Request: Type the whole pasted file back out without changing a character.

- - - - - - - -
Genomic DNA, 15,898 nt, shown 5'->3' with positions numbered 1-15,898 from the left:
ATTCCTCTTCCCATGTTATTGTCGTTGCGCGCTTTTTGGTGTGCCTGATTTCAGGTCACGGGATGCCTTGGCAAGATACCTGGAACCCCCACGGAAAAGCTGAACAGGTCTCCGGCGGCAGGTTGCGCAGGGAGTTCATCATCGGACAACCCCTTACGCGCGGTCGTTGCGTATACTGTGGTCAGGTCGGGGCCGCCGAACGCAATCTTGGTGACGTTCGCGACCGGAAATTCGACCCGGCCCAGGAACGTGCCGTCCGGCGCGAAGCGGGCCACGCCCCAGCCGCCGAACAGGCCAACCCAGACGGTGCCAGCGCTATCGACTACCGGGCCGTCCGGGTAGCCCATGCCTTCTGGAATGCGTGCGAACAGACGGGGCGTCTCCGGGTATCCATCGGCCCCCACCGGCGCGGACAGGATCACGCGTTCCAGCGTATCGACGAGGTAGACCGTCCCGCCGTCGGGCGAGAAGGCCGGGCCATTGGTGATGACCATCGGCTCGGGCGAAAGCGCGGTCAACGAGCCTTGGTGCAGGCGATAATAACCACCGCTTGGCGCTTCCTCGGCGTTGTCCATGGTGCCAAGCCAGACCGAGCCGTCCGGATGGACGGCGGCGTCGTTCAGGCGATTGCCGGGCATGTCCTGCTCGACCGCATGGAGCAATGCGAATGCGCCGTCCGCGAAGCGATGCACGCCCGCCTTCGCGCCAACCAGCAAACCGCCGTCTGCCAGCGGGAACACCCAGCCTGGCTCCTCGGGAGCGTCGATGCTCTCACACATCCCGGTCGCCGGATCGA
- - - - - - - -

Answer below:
Genomic DNA, 15,898 nt, shown 5'->3' with positions numbered 1-15,898 from the left:
ATTCCTCTTCCCATGTTATTGTCGTTGCGCGCTTTTTGGTGTGCCTGATTTCAGGTCACGGGATGCCTTGGCAAGATACCTGGAACCCCCACGGAAAAGCTGAACAGGTCTCCGGCGGCAGGTTGCGCAGGGAGTTCATCATCGGACAACCCCTTACGCGCGGTCGTTGCGTATACTGTGGTCAGGTCGGGGCCGCCGAACGCAATCTTGGTGACGTTCGCGACCGGAAATTCGACCCGGCCCAGGAACGTGCCGTCCGGCGCGAAGCGGGCCACGCCCCAGCCGCCGAACAGGCCAACCCAGACGGTGCCAGCGCTATCGACTACCGGGCCGTCCGGGTAGCCCATGCCTTCTGGAATGCGTGCGAACAGACGGGGCGTCTCCGGGTATCCATCGGCCCCCACCGGCGCGGACAGGATCACGCGTTCCAGCGTATCGACGAGGTAGACCGTCCCGCCGTCGGGCGAGAAGGCCGGGCCATTGGTGATGACCATCGGCTCGGGCGAAAGCGCGGTCAACGAGCCTTGGTGCAGGCGATAATAACCACCGCTTGGCGCTTCCTCGGCGTTGTCCATGGTGCCAAGCCAGACCGAGCCGTCCGGATGGACGGCGGCGTCGTTCAGGCGATTGCCGGGCATGTCCTGCTCGACCGCATGGAGCAATGCGAATGCGCCGTCCGCGAAGCGATGCACGCCCGCCTTCGCGCCAACCAGCAAACCGCCGTCTGCCAGCGGGAACACCCAGCCTGGCTCCTCGGGAGCGTCGATGCTCTCACACATCCCGGTCGCCGGATCGA